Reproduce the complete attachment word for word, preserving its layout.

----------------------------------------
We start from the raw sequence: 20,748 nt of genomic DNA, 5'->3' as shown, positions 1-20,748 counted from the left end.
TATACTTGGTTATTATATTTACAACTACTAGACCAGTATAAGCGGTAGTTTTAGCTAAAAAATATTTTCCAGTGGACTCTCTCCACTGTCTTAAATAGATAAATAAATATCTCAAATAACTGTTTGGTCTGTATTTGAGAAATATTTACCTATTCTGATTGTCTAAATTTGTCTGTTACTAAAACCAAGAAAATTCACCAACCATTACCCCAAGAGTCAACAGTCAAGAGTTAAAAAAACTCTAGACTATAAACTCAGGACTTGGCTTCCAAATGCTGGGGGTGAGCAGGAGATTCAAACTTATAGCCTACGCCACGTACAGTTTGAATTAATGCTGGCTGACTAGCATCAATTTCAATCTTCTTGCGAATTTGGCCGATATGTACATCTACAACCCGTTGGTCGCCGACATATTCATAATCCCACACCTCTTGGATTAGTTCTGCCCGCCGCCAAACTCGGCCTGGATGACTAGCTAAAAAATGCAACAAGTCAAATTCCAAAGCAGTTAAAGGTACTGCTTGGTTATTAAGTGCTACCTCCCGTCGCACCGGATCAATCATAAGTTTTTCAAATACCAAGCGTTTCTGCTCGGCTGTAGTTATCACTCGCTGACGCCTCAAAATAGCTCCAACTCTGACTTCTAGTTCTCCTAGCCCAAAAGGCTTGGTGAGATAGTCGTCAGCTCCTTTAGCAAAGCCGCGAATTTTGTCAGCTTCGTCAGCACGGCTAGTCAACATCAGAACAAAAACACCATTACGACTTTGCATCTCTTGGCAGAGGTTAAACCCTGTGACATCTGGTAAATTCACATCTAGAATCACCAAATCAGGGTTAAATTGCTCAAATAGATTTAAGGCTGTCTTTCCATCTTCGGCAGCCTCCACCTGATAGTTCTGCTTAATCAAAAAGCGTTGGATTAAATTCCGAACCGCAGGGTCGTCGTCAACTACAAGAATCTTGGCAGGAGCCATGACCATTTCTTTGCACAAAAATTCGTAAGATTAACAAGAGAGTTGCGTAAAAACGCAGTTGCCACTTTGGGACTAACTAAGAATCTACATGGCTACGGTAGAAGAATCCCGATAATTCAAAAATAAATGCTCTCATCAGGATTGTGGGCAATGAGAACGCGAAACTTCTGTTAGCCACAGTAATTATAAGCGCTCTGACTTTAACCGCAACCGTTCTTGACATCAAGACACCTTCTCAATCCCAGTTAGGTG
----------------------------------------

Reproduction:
We start from the raw sequence: 20,748 nt of genomic DNA, 5'->3' as shown, positions 1-20,748 counted from the left end.
TATACTTGGTTATTATATTTACAACTACTAGACCAGTATAAGCGGTAGTTTTAGCTAAAAAATATTTTCCAGTGGACTCTCTCCACTGTCTTAAATAGATAAATAAATATCTCAAATAACTGTTTGGTCTGTATTTGAGAAATATTTACCTATTCTGATTGTCTAAATTTGTCTGTTACTAAAACCAAGAAAATTCACCAACCATTACCCCAAGAGTCAACAGTCAAGAGTTAAAAAAACTCTAGACTATAAACTCAGGACTTGGCTTCCAAATGCTGGGGGTGAGCAGGAGATTCAAACTTATAGCCTACGCCACGTACAGTTTGAATTAATGCTGGCTGACTAGCATCAATTTCAATCTTCTTGCGAATTTGGCCGATATGTACATCTACAACCCGTTGGTCGCCGACATATTCATAATCCCACACCTCTTGGATTAGTTCTGCCCGCCGCCAAACTCGGCCTGGATGACTAGCTAAAAAATGCAACAAGTCAAATTCCAAAGCAGTTAAAGGTACTGCTTGGTTATTAAGTGCTACCTCCCGTCGCACCGGATCAATCATAAGTTTTTCAAATACCAAGCGTTTCTGCTCGGCTGTAGTTATCACTCGCTGACGCCTCAAAATAGCTCCAACTCTGACTTCTAGTTCTCCTAGCCCAAAAGGCTTGGTGAGATAGTCGTCAGCTCCTTTAGCAAAGCCGCGAATTTTGTCAGCTTCGTCAGCACGGCTAGTCAACATCAGAACAAAAACACCATTACGACTTTGCATCTCTTGGCAGAGGTTAAACCCTGTGACATCTGGTAAATTCACATCTAGAATCACCAAATCAGGGTTAAATTGCTCAAATAGATTTAAGGCTGTCTTTCCATCTTCGGCAGCCTCCACCTGATAGTTCTGCTTAATCAAAAAGCGTTGGATTAAATTCCGAACCGCAGGGTCGTCGTCAACTACAAGAATCTTGGCAGGAGCCATGACCATTTCTTTGCACAAAAATTCGTAAGATTAACAAGAGAGTTGCGTAAAAACGCAGTTGCCACTTTGGGACTAACTAAGAATCTACATGGCTACGGTAGAAGAATCCCGATAATTCAAAAATAAATGCTCTCATCAGGATTGTGGGCAATGAGAACGCGAAACTTCTGTTAGCCACAGTAATTATAAGCGCTCTGACTTTAACCGCAACCGTTCTTGACATCAAGACACCTTCTCAATCCCAGTTAGGTG